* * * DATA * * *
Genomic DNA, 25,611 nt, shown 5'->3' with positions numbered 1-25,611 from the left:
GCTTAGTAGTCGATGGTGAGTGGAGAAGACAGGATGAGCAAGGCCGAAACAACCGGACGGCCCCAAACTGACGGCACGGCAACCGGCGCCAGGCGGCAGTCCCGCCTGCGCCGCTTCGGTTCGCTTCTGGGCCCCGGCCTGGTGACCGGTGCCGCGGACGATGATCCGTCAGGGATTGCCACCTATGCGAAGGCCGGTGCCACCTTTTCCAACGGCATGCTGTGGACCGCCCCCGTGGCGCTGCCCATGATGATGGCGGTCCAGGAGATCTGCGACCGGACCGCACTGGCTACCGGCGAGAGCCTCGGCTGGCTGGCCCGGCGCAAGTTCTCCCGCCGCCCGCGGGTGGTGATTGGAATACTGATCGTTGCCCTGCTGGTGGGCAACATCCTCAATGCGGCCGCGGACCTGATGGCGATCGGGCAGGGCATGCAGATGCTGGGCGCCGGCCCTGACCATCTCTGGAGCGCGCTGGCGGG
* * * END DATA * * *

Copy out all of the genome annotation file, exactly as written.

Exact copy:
Genomic DNA, 25,611 nt, shown 5'->3' with positions numbered 1-25,611 from the left:
GCTTAGTAGTCGATGGTGAGTGGAGAAGACAGGATGAGCAAGGCCGAAACAACCGGACGGCCCCAAACTGACGGCACGGCAACCGGCGCCAGGCGGCAGTCCCGCCTGCGCCGCTTCGGTTCGCTTCTGGGCCCCGGCCTGGTGACCGGTGCCGCGGACGATGATCCGTCAGGGATTGCCACCTATGCGAAGGCCGGTGCCACCTTTTCCAACGGCATGCTGTGGACCGCCCCCGTGGCGCTGCCCATGATGATGGCGGTCCAGGAGATCTGCGACCGGACCGCACTGGCTACCGGCGAGAGCCTCGGCTGGCTGGCCCGGCGCAAGTTCTCCCGCCGCCCGCGGGTGGTGATTGGAATACTGATCGTTGCCCTGCTGGTGGGCAACATCCTCAATGCGGCCGCGGACCTGATGGCGATCGGGCAGGGCATGCAGATGCTGGGCGCCGGCCCTGACCATCTCTGGAGCGCGCTGGCGGG